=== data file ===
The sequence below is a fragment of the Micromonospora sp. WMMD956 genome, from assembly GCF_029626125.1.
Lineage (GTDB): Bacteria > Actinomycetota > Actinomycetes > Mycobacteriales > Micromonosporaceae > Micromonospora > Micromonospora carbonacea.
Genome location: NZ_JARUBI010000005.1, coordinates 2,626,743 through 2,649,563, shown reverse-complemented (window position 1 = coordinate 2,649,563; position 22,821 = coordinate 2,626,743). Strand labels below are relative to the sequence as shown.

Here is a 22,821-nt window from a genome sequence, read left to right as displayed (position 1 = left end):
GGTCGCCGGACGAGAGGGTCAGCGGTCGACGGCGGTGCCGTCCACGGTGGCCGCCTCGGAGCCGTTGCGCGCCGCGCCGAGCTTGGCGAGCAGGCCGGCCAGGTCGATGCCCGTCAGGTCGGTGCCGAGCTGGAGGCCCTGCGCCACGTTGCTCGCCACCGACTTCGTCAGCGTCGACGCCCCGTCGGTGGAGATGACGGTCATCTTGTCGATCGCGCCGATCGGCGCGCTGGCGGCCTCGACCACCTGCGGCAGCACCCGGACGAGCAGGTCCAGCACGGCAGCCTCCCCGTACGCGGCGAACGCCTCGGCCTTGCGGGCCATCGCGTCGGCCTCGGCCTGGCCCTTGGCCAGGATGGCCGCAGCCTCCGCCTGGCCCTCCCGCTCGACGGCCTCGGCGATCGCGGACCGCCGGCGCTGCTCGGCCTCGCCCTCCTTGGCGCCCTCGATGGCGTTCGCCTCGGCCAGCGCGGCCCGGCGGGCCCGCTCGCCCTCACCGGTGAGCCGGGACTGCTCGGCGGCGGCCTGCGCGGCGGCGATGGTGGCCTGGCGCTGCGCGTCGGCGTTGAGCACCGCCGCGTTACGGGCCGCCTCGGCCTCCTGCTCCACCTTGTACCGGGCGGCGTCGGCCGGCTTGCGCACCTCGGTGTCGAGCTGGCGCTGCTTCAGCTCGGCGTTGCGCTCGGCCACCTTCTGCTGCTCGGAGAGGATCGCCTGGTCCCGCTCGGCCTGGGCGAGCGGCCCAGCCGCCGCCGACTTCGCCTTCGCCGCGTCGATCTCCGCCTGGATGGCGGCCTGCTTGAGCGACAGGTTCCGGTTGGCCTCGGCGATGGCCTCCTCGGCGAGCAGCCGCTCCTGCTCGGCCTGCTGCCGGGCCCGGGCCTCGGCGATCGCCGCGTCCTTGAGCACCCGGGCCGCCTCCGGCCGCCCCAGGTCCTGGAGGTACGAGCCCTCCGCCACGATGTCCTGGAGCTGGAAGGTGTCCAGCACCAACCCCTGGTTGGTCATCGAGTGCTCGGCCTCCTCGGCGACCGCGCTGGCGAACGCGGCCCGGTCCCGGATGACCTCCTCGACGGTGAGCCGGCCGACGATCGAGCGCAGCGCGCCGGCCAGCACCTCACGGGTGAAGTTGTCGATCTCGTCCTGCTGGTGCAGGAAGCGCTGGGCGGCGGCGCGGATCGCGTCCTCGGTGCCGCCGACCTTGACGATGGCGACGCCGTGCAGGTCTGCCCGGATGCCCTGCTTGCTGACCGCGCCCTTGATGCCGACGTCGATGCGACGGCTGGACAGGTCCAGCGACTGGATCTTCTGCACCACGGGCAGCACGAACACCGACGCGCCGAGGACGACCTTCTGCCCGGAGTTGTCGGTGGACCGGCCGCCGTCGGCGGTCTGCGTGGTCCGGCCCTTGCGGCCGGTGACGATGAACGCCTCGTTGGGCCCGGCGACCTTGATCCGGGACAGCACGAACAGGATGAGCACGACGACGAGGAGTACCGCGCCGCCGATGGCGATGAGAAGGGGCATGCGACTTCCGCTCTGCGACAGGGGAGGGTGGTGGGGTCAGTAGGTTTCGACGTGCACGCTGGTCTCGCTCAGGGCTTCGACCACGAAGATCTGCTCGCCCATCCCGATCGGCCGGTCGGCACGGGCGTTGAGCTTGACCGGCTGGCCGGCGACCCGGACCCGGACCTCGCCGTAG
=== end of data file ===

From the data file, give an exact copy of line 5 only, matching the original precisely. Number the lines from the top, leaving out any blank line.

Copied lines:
GGTCGCCGGACGAGAGGGTCAGCGGTCGACGGCGGTGCCGTCCACGGTGGCCGCCTCGGAGCCGTTGCGCGCCGCGCCGAGCTTGGCGAGCAGGCCGGCCAGGTCGATGCCCGTCAGGTCGGTGCCGAGCTGGAGGCCCTGCGCCACGTTGCTCGCCACCGACTTCGTCAGCGTCGACGCCCCGTCGGTGGAGATGACGGTCATCTTGTCGATCGCGCCGATCGGCGCGCTGGCGGCCTCGACCACCTGCGGCAGCACCCGGACGAGCAGGTCCAGCACGGCAGCCTCCCCGTACGCGGCGAACGCCTCGGCCTTGCGGGCCATCGCGTCGGCCTCGGCCTGGCCCTTGGCCAGGATGGCCGCAGCCTCCGCCTGGCCCTCCCGCTCGACGGCCTCGGCGATCGCGGACCGCCGGCGCTGCTCGGCCTCGCCCTCCTTGGCGCCCTCGATGGCGTTCGCCTCGGCCAGCGCGGCCCGGCGGGCCCGCTCGCCCTCACCGGTGAGCCGGGACTGCTCGGCGGCGGCCTGCGCGGCGGCGATGGTGGCCTGGCGCTGCGCGTCGGCGTTGAGCACCGCCGCGTTACGGGCCGCCTCGGCCTCCTGCTCCACCTTGTACCGGGCGGCGTCGGCCGGCTTGCGCACCTCGGTGTCGAGCTGGCGCTGCTTCAGCTCGGCGTTGCGCTCGGCCACCTTCTGCTGCTCGGAGAGGATCGCCTGGTCCCGCTCGGCCTGGGCGAGCGGCCCAGCCGCCGCCGACTTCGCCTTCGCCGCGTCGATCTCCGCCTGGATGGCGGCCTGCTTGAGCGACAGGTTCCGGTTGGCCTCGGCGATGGCCTCCTCGGCGAGCAGCCGCTCCTGCTCGGCCTGCTGCCGGGCCCGGGCCTCGGCGATCGCCGCGTCCTTGAGCACCCGGGCCGCCTCCGGCCGCCCCAGGTCCTGGAGGTACGAGCCCTCCGCCACGATGTCCTGGAGCTGGAAGGTGTCCAGCACCAACCCCTGGTTGGTCATCGAGTGCTCGGCCTCCTCGGCGACCGCGCTGGCGAACGCGGCCCGGTCCCGGATGACCTCCTCGACGGTGAGCCGGCCGACGATCGAGCGCAGCGCGCCGGCCAGCACCTCACGGGTGAAGTTGTCGATCTCGTCCTGCTGGTGCAGGAAGCGCTGGGCGGCGGCGCGGATCGCGTCCTCGGTGCCGCCGACCTTGACGATGGCGACGCCGTGCAGGTCTGCCCGGATGCCCTGCTTGCTGACCGCGCCCTTGATGCCGACGTCGATGCGACGGCTGGACAGGTCCAGCGACTGGATCTTCTGCACCACGGGCAGCACGAACACCGACGCGCCGAGGACGACCTTCTGCCCGGAGTTGTCGGTGGACCGGCCGCCGTCGGCGGTCTGCGTGGTCCGGCCCTTGCGGCCGGTGACGATGAACGCCTCGTTGGGCCCGGCGACCTTGATCCGGGACAGCACGAACAGGATGAGCACGACGACGAGGAGTACCGCGCCGCCGATGGCGATGAGAAGGGGCATGCGACTTCCGCTCTGCGACAGGGGAGGGTGGTGGGGTCAGTAGGTTTCGACGTGCACGCTGGTCTCGCTCAGGGCTTCGACCACGAAGATCTGCTCGCCCATCCCGATCGGCCGGTCGGCACGGGCGTTGAGCTTGACCGGCTGGCCGGCGACCCGGACCCGGACCTCGCCGTAG